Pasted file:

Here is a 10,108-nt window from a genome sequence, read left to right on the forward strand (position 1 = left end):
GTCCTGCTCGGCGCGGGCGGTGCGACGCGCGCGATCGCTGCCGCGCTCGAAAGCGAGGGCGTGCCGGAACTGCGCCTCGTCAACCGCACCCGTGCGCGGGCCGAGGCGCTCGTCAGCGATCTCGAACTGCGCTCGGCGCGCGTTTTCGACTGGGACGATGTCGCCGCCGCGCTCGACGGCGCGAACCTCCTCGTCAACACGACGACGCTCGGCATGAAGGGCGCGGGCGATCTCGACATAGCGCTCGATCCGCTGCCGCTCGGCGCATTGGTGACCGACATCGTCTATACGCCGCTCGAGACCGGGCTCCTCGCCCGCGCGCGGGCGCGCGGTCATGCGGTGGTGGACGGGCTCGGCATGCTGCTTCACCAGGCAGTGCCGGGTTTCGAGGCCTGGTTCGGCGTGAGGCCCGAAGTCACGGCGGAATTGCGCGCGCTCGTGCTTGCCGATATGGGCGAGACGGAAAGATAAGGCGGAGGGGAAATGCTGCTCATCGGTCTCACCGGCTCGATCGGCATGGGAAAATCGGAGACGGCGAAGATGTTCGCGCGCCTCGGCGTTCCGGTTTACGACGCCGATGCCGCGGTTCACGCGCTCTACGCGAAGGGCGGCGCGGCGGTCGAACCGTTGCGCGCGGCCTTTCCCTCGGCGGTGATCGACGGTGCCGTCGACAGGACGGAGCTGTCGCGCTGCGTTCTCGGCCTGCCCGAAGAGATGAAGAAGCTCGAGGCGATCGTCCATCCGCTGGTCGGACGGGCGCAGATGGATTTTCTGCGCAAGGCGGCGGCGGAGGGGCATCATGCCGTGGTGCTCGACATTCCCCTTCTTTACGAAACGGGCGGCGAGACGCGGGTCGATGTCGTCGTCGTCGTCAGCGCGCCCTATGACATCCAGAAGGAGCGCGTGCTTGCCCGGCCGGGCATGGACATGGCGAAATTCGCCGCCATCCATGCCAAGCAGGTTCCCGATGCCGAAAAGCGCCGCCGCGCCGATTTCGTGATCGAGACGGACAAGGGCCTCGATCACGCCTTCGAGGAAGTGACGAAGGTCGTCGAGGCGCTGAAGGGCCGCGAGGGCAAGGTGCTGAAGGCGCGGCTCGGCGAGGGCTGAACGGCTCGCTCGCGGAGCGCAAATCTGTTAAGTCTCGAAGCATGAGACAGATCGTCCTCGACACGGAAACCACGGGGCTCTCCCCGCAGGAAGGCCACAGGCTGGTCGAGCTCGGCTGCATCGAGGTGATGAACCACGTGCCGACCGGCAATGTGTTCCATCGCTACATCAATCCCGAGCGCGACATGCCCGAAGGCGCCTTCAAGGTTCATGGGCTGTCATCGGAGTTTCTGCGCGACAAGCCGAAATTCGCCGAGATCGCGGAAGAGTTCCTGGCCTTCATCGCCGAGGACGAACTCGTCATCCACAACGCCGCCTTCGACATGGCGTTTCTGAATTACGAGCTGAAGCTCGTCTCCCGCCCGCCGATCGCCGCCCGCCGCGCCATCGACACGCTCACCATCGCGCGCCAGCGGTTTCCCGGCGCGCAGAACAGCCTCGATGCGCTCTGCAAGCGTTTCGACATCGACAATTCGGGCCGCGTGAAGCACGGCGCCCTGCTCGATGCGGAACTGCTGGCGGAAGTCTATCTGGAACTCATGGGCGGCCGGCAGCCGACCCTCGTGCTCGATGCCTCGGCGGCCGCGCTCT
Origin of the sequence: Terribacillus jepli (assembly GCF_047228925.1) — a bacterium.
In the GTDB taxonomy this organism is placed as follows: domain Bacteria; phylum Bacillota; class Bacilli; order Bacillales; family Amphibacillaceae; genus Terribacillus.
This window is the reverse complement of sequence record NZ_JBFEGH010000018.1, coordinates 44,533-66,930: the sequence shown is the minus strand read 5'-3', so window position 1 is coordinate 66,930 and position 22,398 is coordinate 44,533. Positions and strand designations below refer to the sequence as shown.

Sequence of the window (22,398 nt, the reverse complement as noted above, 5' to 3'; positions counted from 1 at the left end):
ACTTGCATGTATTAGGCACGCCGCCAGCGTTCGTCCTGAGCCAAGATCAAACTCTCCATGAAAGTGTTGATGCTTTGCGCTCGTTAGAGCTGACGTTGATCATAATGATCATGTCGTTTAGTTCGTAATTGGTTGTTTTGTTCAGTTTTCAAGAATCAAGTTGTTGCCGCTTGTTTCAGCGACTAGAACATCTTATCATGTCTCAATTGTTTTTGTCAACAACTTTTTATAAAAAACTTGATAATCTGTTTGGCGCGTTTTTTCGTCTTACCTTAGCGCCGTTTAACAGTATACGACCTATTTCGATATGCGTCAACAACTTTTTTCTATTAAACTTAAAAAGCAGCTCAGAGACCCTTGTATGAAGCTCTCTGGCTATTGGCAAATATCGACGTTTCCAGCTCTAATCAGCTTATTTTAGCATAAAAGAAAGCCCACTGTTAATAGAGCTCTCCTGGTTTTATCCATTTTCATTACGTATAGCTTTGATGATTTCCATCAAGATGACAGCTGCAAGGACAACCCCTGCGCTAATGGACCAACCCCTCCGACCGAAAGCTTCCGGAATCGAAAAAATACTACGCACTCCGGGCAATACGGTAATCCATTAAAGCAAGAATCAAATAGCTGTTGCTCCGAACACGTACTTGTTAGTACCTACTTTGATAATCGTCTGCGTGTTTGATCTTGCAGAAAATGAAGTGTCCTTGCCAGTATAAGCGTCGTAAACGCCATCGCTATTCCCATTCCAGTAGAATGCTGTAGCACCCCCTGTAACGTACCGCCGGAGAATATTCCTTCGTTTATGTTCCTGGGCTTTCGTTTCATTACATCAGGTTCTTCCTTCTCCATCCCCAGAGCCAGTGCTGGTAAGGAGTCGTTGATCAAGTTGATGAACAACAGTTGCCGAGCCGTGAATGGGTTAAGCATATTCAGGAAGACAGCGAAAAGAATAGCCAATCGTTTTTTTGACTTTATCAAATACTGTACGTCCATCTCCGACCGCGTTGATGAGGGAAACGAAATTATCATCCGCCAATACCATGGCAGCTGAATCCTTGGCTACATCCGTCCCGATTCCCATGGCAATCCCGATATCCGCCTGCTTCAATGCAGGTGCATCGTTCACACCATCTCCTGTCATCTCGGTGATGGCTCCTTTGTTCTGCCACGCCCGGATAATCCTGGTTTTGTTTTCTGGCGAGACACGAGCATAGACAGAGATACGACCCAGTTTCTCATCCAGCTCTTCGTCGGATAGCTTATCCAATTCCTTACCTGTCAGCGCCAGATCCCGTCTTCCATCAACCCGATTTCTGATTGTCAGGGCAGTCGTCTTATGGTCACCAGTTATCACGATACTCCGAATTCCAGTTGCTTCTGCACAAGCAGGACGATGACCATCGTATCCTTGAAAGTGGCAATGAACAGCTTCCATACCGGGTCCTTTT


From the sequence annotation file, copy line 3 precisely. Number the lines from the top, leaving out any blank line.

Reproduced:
Origin of the sequence: Terribacillus jepli (assembly GCF_047228925.1) — a bacterium.